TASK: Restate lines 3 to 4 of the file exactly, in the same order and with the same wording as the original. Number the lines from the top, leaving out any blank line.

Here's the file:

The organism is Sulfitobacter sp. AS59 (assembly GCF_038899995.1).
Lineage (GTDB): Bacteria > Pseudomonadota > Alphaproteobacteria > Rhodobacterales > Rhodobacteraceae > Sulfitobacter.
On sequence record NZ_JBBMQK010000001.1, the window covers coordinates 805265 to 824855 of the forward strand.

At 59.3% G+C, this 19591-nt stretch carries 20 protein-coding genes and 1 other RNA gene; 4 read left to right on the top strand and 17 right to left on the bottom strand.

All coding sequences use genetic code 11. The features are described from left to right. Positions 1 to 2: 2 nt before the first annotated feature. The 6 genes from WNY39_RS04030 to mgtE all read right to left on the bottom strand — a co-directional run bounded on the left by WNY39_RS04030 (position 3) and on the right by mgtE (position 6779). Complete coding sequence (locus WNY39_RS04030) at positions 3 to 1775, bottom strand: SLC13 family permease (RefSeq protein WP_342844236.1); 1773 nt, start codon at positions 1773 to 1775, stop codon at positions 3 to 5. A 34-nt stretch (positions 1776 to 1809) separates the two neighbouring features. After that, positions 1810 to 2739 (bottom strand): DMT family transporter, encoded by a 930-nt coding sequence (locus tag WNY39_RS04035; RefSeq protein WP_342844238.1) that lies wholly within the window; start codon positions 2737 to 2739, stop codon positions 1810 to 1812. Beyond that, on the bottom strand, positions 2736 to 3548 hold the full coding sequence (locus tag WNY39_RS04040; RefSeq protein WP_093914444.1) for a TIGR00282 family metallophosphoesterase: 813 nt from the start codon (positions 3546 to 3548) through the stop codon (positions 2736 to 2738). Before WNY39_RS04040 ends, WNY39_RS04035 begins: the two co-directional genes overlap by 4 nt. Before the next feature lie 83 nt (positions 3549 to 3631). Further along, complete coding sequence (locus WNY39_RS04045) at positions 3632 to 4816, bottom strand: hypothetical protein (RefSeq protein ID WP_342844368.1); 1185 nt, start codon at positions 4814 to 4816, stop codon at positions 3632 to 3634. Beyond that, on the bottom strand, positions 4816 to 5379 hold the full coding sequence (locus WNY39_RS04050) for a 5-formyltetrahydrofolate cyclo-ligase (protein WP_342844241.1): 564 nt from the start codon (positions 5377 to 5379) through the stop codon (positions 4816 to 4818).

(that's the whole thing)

On sequence record NZ_JBBMQK010000001.1, the window covers coordinates 805265 to 824855 of the forward strand.

At 59.3% G+C, this 19591-nt stretch carries 20 protein-coding genes and 1 other RNA gene; 4 read left to right on the top strand and 17 right to left on the bottom strand.